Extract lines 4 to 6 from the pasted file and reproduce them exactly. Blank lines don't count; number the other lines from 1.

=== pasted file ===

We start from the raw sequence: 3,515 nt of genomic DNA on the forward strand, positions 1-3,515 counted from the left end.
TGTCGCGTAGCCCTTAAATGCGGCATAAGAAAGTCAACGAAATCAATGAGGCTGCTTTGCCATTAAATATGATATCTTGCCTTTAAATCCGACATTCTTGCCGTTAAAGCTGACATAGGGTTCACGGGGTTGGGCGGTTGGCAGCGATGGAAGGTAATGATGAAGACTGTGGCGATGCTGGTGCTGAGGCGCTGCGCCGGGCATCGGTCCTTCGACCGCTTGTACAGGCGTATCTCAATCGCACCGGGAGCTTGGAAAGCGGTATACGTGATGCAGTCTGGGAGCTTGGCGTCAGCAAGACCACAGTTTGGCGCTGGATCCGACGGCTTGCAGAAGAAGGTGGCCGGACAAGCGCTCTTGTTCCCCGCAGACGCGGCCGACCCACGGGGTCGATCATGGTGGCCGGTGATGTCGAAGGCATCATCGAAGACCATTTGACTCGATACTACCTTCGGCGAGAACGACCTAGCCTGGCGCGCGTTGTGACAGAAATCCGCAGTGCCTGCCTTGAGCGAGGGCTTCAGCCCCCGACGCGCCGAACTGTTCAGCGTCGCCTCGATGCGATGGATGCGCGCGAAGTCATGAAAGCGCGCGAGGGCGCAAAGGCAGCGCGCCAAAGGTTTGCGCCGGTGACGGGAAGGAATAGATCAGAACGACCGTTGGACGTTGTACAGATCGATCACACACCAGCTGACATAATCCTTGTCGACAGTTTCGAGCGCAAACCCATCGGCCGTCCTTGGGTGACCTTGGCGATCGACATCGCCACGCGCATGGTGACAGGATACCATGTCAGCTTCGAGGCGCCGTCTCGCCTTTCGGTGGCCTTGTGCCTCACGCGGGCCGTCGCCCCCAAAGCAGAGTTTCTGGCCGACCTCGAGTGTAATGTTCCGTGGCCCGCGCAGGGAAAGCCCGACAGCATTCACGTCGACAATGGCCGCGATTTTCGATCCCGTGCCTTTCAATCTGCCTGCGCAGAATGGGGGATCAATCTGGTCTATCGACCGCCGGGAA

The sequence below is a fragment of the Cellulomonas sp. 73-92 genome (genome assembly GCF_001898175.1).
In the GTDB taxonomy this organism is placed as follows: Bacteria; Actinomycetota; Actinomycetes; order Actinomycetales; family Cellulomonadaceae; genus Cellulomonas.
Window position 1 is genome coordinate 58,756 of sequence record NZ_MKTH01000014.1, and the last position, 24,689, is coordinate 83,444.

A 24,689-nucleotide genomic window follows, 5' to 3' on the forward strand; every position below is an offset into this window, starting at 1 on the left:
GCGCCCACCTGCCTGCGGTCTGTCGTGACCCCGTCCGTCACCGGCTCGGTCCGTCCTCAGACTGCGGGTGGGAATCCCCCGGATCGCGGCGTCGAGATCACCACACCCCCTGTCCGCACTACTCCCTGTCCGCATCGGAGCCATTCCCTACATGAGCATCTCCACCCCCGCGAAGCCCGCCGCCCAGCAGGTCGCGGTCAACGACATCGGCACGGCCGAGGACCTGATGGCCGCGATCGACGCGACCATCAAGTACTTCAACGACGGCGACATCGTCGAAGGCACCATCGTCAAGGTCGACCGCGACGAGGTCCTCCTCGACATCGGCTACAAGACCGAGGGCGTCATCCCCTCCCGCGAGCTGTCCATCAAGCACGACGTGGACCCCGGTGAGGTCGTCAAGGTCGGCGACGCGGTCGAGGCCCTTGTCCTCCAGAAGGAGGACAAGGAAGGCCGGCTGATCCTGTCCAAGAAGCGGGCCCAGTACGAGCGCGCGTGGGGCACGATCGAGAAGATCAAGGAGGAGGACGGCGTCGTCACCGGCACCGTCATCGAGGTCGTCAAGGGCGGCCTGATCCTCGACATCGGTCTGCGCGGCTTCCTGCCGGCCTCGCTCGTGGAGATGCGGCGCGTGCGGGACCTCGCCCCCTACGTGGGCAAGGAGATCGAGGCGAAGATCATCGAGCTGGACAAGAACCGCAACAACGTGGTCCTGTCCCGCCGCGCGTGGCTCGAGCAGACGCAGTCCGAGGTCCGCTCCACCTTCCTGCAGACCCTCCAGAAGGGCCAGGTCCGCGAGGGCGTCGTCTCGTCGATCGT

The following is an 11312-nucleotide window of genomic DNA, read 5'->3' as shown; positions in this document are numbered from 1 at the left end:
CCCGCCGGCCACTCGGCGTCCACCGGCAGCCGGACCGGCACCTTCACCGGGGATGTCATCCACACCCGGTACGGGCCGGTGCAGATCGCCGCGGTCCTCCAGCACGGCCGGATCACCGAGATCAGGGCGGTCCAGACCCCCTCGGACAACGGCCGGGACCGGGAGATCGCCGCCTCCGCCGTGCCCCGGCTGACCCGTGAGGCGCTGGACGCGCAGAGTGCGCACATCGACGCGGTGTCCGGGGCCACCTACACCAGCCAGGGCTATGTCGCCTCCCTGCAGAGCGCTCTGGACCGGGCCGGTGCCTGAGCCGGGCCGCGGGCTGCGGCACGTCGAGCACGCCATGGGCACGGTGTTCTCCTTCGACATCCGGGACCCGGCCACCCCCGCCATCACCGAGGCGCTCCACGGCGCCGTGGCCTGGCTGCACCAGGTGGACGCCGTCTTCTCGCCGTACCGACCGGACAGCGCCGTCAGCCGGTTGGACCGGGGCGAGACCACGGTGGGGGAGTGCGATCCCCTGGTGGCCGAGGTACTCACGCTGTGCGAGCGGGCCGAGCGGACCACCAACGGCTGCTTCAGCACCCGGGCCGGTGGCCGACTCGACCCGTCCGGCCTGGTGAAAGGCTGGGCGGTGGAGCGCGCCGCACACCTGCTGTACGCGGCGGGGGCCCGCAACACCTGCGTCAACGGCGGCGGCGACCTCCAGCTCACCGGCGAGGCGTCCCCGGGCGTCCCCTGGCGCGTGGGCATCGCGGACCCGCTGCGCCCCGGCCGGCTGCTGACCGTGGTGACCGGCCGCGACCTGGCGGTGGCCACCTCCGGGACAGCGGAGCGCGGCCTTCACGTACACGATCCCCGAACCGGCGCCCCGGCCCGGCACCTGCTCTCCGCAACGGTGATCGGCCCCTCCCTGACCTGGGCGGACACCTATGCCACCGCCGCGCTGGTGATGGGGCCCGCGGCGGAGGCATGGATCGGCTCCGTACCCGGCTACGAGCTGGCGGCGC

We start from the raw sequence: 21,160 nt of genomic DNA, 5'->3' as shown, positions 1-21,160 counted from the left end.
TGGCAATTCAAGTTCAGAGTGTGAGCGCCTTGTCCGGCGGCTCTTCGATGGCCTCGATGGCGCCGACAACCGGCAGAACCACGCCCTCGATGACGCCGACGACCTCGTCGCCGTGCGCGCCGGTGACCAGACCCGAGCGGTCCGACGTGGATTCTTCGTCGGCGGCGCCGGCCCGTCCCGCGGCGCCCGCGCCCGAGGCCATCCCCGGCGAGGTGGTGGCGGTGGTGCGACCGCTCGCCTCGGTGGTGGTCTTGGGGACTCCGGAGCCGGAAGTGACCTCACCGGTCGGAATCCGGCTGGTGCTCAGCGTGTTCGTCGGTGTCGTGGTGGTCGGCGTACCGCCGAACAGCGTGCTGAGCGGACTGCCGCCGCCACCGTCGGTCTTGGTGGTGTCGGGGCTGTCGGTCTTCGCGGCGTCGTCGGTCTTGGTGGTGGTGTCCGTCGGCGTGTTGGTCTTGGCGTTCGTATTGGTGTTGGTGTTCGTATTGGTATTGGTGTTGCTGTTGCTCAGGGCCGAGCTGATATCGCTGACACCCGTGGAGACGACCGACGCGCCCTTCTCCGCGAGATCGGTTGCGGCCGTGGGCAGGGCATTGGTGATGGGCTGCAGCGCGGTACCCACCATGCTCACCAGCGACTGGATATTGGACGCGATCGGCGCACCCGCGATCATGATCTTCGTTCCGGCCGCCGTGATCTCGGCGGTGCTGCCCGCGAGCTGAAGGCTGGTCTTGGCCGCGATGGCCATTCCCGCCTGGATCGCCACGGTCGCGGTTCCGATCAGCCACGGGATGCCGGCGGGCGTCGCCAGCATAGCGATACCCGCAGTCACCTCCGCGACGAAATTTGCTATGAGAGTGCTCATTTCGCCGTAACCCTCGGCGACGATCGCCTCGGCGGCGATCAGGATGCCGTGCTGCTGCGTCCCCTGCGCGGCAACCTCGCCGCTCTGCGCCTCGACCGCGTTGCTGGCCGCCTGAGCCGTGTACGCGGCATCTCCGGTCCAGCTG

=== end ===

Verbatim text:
In the GTDB taxonomy this organism is placed as follows: Bacteria; Actinomycetota; Actinomycetes; order Actinomycetales; family Cellulomonadaceae; genus Cellulomonas.
Window position 1 is genome coordinate 58,756 of sequence record NZ_MKTH01000014.1, and the last position, 24,689, is coordinate 83,444.

A 24,689-nucleotide genomic window follows, 5' to 3' on the forward strand; every position below is an offset into this window, starting at 1 on the left: